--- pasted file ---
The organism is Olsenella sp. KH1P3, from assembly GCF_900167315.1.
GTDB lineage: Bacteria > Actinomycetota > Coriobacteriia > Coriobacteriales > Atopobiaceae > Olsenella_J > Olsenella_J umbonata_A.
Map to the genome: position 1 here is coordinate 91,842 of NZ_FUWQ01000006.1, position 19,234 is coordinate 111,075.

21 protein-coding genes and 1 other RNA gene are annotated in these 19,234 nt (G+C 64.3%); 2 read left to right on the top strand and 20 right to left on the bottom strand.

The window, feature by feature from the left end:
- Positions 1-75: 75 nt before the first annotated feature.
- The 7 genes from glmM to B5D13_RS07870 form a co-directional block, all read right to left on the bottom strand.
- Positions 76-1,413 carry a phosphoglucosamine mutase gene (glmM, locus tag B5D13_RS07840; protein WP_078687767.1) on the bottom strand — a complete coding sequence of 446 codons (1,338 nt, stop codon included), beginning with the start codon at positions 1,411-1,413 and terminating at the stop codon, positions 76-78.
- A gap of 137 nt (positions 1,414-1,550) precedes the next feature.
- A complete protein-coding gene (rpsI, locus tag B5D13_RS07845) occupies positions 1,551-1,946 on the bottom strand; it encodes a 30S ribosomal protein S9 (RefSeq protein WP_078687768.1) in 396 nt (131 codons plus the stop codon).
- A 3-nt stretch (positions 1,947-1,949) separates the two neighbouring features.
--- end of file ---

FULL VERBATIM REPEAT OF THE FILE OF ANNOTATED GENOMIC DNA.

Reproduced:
The organism is Olsenella sp. KH1P3, from assembly GCF_900167315.1.
GTDB lineage: Bacteria > Actinomycetota > Coriobacteriia > Coriobacteriales > Atopobiaceae > Olsenella_J > Olsenella_J umbonata_A.
Map to the genome: position 1 here is coordinate 91,842 of NZ_FUWQ01000006.1, position 19,234 is coordinate 111,075.

21 protein-coding genes and 1 other RNA gene are annotated in these 19,234 nt (G+C 64.3%); 2 read left to right on the top strand and 20 right to left on the bottom strand.

The window, feature by feature from the left end:
- Positions 1-75: 75 nt before the first annotated feature.
- The 7 genes from glmM to B5D13_RS07870 form a co-directional block, all read right to left on the bottom strand.
- Positions 76-1,413 carry a phosphoglucosamine mutase gene (glmM, locus tag B5D13_RS07840; protein WP_078687767.1) on the bottom strand — a complete coding sequence of 446 codons (1,338 nt, stop codon included), beginning with the start codon at positions 1,411-1,413 and terminating at the stop codon, positions 76-78.
- A gap of 137 nt (positions 1,414-1,550) precedes the next feature.
- A complete protein-coding gene (rpsI, locus tag B5D13_RS07845) occupies positions 1,551-1,946 on the bottom strand; it encodes a 30S ribosomal protein S9 (RefSeq protein WP_078687768.1) in 396 nt (131 codons plus the stop codon).
- A 3-nt stretch (positions 1,947-1,949) separates the two neighbouring features.